Does the author cite a reference for the ‘polar wobble’? That is, do they have some way to show a polar move? I’m still looking for the BE 1500 year cycle driver, so if they can show a 1400-1500 year period of ‘polar wobble’ that would be very interesting…

  25. David says:

    E.M. “At any rate, do you have a link for Steven’s stuff? If it’s the same, I’d love to know it (and put a link to it… having someone else thinking the same thing is always kind of comforting…) and if it’s somewhat different, we coud likely each pick up some ideas from the other.”

    I sent this to you as soon as I found it. I have not read it. From other comments Steven has made I understood him to articulate that a lattitude shift in cloud cover, with or with out an increase in albedo, would, due to being closer to the equator, have dramatically more SWR blocking of TSI, especially over the ocean surface.

    http://climaterealists.com/index.php?id=6645

  26. Verity Jones says:

    E.M.,

    Thanks for the vote ;-) but actually the link I gave was not as extensive a description as I’ve seen before written in articles by Wilde. The pdf link provided by David is much better and you can see ( I only had to get as far as page 6) that Wilde is talking about the height of the tropopause and overall much similarity to what you are discussing.

    I apologise if there are small differences that I have overlooked. Rather a lot else going on tonight and now I need to go and pack for a trip.

  27. E.M.Smith says:

    @David:

    OK, I’ve looked at the link. A quick read of the first of it shows up where I think we are divergent. (And that PDF is what I remember seeing some time back though maybe in simpler form).

    As I read it, he says “It’s not the UV (as conventional theory has UV warming the stratosphere and cooling was observed)” where I simply report that “sun cut UV output a lot per the sats and the atmospheric height is lower”. Or “It’s the thermosphere, folks!”:

    http://www.sciencedaily.com/releases/2010/08/100826152217.htm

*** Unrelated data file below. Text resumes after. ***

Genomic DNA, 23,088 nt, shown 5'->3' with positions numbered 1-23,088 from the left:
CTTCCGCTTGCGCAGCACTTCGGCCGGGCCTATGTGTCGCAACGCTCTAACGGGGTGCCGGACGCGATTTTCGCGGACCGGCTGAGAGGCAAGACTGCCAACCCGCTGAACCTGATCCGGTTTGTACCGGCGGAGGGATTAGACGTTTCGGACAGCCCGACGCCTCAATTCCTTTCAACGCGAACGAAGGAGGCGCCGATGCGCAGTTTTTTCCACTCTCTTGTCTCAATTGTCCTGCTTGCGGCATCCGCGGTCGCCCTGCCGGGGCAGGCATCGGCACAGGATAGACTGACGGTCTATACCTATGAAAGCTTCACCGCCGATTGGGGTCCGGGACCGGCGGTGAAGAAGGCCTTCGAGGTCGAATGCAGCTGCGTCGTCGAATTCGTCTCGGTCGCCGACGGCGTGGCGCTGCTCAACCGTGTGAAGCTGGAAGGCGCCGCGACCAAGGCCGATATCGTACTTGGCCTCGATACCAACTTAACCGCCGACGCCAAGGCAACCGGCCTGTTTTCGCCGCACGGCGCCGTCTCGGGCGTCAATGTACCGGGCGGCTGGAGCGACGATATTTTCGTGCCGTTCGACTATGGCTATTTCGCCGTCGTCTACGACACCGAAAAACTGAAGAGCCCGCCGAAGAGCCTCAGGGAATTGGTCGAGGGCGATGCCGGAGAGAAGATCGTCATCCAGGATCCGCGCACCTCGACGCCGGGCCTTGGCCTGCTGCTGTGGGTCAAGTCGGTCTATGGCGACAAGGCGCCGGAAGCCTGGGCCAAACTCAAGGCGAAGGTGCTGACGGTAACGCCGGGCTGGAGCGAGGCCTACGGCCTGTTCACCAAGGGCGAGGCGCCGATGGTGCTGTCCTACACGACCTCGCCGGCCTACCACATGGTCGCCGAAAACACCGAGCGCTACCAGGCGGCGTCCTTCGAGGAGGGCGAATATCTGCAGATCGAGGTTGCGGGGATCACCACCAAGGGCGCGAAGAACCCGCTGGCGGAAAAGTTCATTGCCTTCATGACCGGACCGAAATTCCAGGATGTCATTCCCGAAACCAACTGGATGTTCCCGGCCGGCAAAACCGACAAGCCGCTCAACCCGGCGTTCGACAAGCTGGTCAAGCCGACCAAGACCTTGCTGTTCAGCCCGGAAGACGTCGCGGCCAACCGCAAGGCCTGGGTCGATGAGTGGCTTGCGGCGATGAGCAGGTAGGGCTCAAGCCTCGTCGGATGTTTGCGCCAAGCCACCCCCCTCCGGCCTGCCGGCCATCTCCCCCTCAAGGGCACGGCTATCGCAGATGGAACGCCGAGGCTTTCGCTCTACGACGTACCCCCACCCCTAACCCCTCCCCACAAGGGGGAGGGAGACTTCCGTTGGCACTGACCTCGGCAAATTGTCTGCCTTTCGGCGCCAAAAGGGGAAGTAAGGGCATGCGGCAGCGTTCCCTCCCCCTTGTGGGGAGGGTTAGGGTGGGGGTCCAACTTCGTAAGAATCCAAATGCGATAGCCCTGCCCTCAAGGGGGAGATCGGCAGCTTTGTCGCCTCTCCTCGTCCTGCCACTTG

Loads of other folks (such as Leif S.) like to assert it can’t be the thermosphere as it is just too tenuous a layer.

    I like to just point at the data.

    Solar cycle in ‘quiet phase’.
    UV Plunges.
    Thermosphere cooled dramatically.
    Atmosphere shrank.

    Those are just facts, and “The Facts just are. -E.M.Smith”…

    From that I’m willing to jump to “The UV modulates” and leave it to others to tease out “how”. Nature ran the experiment, we observed it. (It is always possible there is a covariance on something else like electrical or magnetic effects, but for my purposes, as long as they always come together when they come, I’ve got a predictor that works…)

    Now, once you say “air got squashed”, the next question is just “What happened next?”. Steven has a very elegant analysis that looks at the effects of geographic posiiton of the cloud bands, and I’m pretty sure he’s “onto something” with that. The mechanism is pretty clear and the displacement equatorward has apparently happened.

    I’m looking a bit more at “what moves the band” and suggesting that at the “tall air” end we have a nice uniform ‘3 zones’ and get nice lateral jet stream. Or maybe 4 zones… (ITCZ, Hadley, Ferrel, and Polar zones). But when the air gets squashed, the width of the equatorial ITCZ narrows and it dumps more water closer to the equator. Hello Floods and Landslides in the equatorial band… The two sets of cells get squashed in a bit, but are also deprived of that ITCZ water cycle, so more dry at the outer edges toward the poles. Then the Polar Zone, as the weakest of the set, has to “fill the gaps” and does it with Rossby Waves. (If the heat can’t get to the poles with rolling up and down in cells, it can roll side to side…)

    So, IMHO, I’m just saying “different trigger” and “I’m looking at how the parts move” while “Steven is looking at what happens when they move”. Only place I see us quibbling might be over the importance of the UV trigger. (And I’m open to that being covarient with something else that matters more). Oh, and he is more “heat balance” oriented while I’m more “heat flow” oriented. I make no claims about net heat gain / loss, only that it heads from the hot equator toward the poles and that the nature of that flow changes when the air gets squashed down…

    Like I said before, I could easily see the two approaches being merged into a “complete theory of it all”…

  28. KevinM says:

    OT: How about a WSW?

  29. dougieh says:

    Hi E.M

    don’t forget El Nino & sister (not well explained wrt climate)

    good book I’m reading on past climate wrt this from Ross Couper Johnston (2000).
    title – the weather phenomenon that changed the world.

    recommend it as it has many good historical narratives (put things in perspective) on past extreme weather/climate.
    certain people/groups need reminded to read their history.

    as always enjoy your take on everything.

    cheers
    Dougie

  30. George says:

    I read a paper recently concerning century scale drought in parts of Africa and it seemed that the entire ITCZ could move some 200-300 miles North or South at times. I believe it was in Quaternary Research sometime last year.

    I also read something recently that I believe showed that increases in clouds caused by increases in GCRs are greatest in the tropics. This would seem to make sense as that is where most of the convection is.

  31. Hal says:

    “KevinM

    OT: How about a WSW?”